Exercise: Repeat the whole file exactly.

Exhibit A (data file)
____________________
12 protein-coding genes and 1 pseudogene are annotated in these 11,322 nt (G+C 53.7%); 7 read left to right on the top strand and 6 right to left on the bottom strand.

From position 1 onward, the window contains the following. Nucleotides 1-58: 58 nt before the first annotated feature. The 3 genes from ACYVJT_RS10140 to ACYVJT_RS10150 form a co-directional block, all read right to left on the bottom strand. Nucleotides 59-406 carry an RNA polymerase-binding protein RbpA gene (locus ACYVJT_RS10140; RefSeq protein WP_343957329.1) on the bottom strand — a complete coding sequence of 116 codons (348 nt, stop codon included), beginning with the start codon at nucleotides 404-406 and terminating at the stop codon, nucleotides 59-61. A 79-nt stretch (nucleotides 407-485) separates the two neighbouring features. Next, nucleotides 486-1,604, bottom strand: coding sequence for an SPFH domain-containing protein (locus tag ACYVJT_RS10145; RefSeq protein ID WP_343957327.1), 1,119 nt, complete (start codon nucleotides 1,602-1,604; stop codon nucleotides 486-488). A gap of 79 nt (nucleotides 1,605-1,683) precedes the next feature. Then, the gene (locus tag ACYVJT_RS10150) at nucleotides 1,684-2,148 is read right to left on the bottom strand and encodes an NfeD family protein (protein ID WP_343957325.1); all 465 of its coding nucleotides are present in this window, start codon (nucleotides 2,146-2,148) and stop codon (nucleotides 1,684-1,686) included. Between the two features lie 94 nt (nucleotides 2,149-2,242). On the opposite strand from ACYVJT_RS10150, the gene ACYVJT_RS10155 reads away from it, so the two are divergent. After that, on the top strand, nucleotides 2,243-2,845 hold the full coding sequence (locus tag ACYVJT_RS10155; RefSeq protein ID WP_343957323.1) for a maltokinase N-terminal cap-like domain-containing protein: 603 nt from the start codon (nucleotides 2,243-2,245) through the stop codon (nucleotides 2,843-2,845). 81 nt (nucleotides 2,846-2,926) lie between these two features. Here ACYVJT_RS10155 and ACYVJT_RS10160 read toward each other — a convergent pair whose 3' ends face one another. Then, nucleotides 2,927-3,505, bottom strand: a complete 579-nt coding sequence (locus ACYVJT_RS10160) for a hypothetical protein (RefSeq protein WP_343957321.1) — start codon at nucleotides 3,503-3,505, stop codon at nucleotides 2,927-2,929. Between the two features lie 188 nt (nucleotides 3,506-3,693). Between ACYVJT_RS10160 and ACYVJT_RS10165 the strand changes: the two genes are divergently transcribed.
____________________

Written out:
12 protein-coding genes and 1 pseudogene are annotated in these 11,322 nt (G+C 53.7%); 7 read left to right on the top strand and 6 right to left on the bottom strand.

From position 1 onward, the window contains the following. Nucleotides 1-58: 58 nt before the first annotated feature. The 3 genes from ACYVJT_RS10140 to ACYVJT_RS10150 form a co-directional block, all read right to left on the bottom strand. Nucleotides 59-406 carry an RNA polymerase-binding protein RbpA gene (locus ACYVJT_RS10140; RefSeq protein WP_343957329.1) on the bottom strand — a complete coding sequence of 116 codons (348 nt, stop codon included), beginning with the start codon at nucleotides 404-406 and terminating at the stop codon, nucleotides 59-61. A 79-nt stretch (nucleotides 407-485) separates the two neighbouring features. Next, nucleotides 486-1,604, bottom strand: coding sequence for an SPFH domain-containing protein (locus tag ACYVJT_RS10145; RefSeq protein ID WP_343957327.1), 1,119 nt, complete (start codon nucleotides 1,602-1,604; stop codon nucleotides 486-488). A gap of 79 nt (nucleotides 1,605-1,683) precedes the next feature. Then, the gene (locus tag ACYVJT_RS10150) at nucleotides 1,684-2,148 is read right to left on the bottom strand and encodes an NfeD family protein (protein ID WP_343957325.1); all 465 of its coding nucleotides are present in this window, start codon (nucleotides 2,146-2,148) and stop codon (nucleotides 1,684-1,686) included. Between the two features lie 94 nt (nucleotides 2,149-2,242). On the opposite strand from ACYVJT_RS10150, the gene ACYVJT_RS10155 reads away from it, so the two are divergent. After that, on the top strand, nucleotides 2,243-2,845 hold the full coding sequence (locus tag ACYVJT_RS10155; RefSeq protein ID WP_343957323.1) for a maltokinase N-terminal cap-like domain-containing protein: 603 nt from the start codon (nucleotides 2,243-2,245) through the stop codon (nucleotides 2,843-2,845). 81 nt (nucleotides 2,846-2,926) lie between these two features. Here ACYVJT_RS10155 and ACYVJT_RS10160 read toward each other — a convergent pair whose 3' ends face one another. Then, nucleotides 2,927-3,505, bottom strand: a complete 579-nt coding sequence (locus ACYVJT_RS10160) for a hypothetical protein (RefSeq protein WP_343957321.1) — start codon at nucleotides 3,503-3,505, stop codon at nucleotides 2,927-2,929. Between the two features lie 188 nt (nucleotides 3,506-3,693). Between ACYVJT_RS10160 and ACYVJT_RS10165 the strand changes: the two genes are divergently transcribed.